The funny thing about this is that events of the past six months have overtaken the concerns about a dysfunctional program many of us had last December.  Immediately after the bowl game, this comment would have had me stewing.  Now, I find that I can’t get worked up about it anymore.  So feel free to keep spinning, Greg.  As long as everyone associated with the program appears to be rowing in the same direction, the rest doesn’t matter to me.

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Filed under Georgia Football

Dan Mullen has an idea.

Instead of Jim Delany’s blanket ineligibility proposal for incoming freshmen student-athletes, the Mississippi State coach offers something more nuanced to help kids adjust:  Any player above the NCAA’s new core grade-point-average requirement should get five years of eligibility instead of the standard four.

As he explains it, here’s what you’d get with that.

“You might take a freshman and they are being punished for having better grades. They might be forced to play even though they needed a redshirt year,” Mullen says. “One of the thoughts I had was there’s a mandatory academic redshirt year for a certain group of people…well, if you are above that new standard you should get five years of eligibility. Why punish someone who might be forced to have to play?

“Instead of punishing guys for doing bad, why not reward guys for doing good?”

Well, that’s nice, but he’s a coach, so you can figure there’s another agenda lurking in the background.  And there is.

His idea is to counteract the NCAA’s requirement, set to go into effect August 2016, which requires prospective student-athletes to have a minimum GPA of 2.3. If the recruits can’t hit that 2.3 GPA figure but are above the old 2.0 scale, they’d be forced to take an academic redshirt year. The NCAA also raised its sliding scale based on GPA and SAT/ACT scores, and now requires recruits to have completed 10 of their 16 core classes before their senior year.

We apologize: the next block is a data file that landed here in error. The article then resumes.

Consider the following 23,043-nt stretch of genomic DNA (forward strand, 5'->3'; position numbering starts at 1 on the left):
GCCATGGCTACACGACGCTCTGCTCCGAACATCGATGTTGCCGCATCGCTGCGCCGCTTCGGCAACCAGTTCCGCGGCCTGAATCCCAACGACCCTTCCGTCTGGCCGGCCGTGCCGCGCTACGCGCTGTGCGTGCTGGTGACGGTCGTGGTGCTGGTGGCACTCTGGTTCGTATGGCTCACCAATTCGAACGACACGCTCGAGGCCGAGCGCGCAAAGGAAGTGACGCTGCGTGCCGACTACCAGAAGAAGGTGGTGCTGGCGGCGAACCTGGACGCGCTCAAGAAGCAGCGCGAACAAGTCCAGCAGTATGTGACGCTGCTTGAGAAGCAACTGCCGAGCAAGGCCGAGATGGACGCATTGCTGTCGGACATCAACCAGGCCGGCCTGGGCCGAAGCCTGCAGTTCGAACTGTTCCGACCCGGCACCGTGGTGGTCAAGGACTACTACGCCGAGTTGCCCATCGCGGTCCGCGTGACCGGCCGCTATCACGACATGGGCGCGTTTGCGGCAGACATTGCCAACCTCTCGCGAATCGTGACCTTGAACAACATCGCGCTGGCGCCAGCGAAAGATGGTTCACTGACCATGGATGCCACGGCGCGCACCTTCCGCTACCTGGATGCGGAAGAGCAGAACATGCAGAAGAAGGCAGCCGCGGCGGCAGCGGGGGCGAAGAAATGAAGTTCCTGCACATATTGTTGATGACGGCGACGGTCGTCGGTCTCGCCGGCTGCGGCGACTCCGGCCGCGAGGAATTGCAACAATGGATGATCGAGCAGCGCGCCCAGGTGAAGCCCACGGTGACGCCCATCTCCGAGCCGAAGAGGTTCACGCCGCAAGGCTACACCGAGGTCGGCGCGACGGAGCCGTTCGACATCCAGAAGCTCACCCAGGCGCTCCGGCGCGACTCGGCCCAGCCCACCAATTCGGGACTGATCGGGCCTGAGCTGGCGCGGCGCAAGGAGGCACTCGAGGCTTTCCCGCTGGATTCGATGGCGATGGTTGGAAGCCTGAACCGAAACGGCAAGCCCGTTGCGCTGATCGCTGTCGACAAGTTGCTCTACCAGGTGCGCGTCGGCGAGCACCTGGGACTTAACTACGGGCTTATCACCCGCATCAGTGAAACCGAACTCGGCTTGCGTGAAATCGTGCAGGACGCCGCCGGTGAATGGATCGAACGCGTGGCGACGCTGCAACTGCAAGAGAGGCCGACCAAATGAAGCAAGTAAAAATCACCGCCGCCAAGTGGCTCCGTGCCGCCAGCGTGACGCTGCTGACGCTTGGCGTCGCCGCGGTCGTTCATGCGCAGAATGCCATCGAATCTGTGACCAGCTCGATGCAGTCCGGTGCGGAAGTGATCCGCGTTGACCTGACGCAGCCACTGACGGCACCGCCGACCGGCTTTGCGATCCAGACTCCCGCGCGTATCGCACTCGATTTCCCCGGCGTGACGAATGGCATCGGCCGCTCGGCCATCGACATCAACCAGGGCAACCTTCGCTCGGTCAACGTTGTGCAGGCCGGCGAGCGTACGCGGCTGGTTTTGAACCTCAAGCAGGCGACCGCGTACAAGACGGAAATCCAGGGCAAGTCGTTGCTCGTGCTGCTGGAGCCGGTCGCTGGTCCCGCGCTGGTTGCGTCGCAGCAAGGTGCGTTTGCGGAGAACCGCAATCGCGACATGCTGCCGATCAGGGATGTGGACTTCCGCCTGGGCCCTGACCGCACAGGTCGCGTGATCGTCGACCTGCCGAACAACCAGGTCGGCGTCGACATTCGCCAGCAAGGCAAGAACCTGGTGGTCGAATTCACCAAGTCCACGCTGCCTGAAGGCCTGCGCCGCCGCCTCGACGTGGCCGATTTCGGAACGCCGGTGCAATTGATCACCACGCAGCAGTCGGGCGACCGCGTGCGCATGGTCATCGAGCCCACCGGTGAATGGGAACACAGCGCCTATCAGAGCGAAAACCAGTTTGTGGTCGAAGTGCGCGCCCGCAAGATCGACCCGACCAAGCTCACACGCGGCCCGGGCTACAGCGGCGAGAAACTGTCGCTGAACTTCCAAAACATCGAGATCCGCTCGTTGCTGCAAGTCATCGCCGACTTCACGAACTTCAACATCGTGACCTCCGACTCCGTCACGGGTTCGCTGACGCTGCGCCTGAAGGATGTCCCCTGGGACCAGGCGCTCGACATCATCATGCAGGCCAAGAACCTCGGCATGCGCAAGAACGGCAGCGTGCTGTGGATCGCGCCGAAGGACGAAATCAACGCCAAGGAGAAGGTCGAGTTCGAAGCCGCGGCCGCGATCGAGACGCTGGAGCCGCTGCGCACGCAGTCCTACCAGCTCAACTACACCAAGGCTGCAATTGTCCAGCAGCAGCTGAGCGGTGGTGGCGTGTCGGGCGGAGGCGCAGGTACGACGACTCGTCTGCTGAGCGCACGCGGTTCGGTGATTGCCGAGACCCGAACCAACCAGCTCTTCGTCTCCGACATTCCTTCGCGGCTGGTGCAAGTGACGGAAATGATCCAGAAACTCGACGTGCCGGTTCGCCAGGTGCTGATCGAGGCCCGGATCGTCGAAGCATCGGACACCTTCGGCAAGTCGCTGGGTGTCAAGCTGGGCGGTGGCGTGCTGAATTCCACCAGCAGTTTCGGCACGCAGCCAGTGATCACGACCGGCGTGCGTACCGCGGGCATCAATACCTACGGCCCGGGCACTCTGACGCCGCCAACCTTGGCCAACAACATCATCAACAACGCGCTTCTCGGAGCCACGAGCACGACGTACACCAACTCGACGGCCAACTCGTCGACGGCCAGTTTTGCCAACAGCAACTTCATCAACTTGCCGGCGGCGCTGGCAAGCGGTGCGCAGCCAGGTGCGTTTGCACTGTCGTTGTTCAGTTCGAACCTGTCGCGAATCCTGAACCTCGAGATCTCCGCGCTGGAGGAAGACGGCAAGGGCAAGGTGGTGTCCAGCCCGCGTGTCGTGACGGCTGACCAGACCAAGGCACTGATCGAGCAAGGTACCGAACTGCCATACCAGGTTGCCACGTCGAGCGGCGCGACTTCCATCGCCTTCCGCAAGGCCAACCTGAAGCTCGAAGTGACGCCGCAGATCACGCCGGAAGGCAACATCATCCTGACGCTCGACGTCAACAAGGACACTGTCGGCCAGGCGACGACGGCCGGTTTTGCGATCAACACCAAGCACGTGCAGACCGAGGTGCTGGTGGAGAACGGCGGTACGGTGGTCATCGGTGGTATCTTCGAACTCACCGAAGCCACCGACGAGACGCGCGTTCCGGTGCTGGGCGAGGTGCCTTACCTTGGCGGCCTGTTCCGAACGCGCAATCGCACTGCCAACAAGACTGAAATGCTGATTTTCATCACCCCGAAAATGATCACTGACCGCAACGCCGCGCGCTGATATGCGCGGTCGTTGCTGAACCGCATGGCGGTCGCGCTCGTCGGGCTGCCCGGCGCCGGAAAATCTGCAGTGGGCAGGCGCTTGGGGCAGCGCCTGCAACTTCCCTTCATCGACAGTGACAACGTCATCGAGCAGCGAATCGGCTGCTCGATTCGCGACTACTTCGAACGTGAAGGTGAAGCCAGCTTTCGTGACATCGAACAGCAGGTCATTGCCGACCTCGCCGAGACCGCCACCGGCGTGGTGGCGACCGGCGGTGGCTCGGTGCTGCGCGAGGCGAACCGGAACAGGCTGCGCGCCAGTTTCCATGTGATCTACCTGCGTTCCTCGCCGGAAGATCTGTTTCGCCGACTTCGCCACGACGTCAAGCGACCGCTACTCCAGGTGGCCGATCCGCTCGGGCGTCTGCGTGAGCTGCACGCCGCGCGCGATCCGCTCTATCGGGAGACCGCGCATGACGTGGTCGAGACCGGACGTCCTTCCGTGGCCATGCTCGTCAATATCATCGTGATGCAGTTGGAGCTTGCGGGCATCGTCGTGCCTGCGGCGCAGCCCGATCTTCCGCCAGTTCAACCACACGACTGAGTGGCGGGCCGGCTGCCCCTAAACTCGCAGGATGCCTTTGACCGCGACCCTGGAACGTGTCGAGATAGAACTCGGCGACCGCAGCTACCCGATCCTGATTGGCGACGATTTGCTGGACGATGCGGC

Mullen imagines a hypothetical scenario in which multiple players have to take an academic redshirt year, and how that’d force other guys into playing time before they might be ready. That’s the impetus behind his push to give those players an extra year of eligibility.

If Mullen’s idea were passed, it could dramatically change the way programs recruit. Schools would still recruit talented players with shaky transcripts, but the benefits of signing a stronger student would be big when another year of eligibility is on the table. It would even the scales a bit for programs with tough admissions standards.

So what he’s really after is more signing flexibility.  That, in and of itself, isn’t necessarily a bad thing.  (In fact, if it leads to less pressure on coaches to futz with players’ grades, it’s likely a good thing.)  But the bottom line here is that this is about giving guys like him a lifeline to be able to manage continuing to bring in athletic talent that isn’t so talented in the classroom.  And to the extent that eases the pressure on high schools and high schoolers to bring their academic efforts up to a more serious level, that isn’t such a good thing.

What do y’all think?

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Filed under Academics? Academics., The NCAA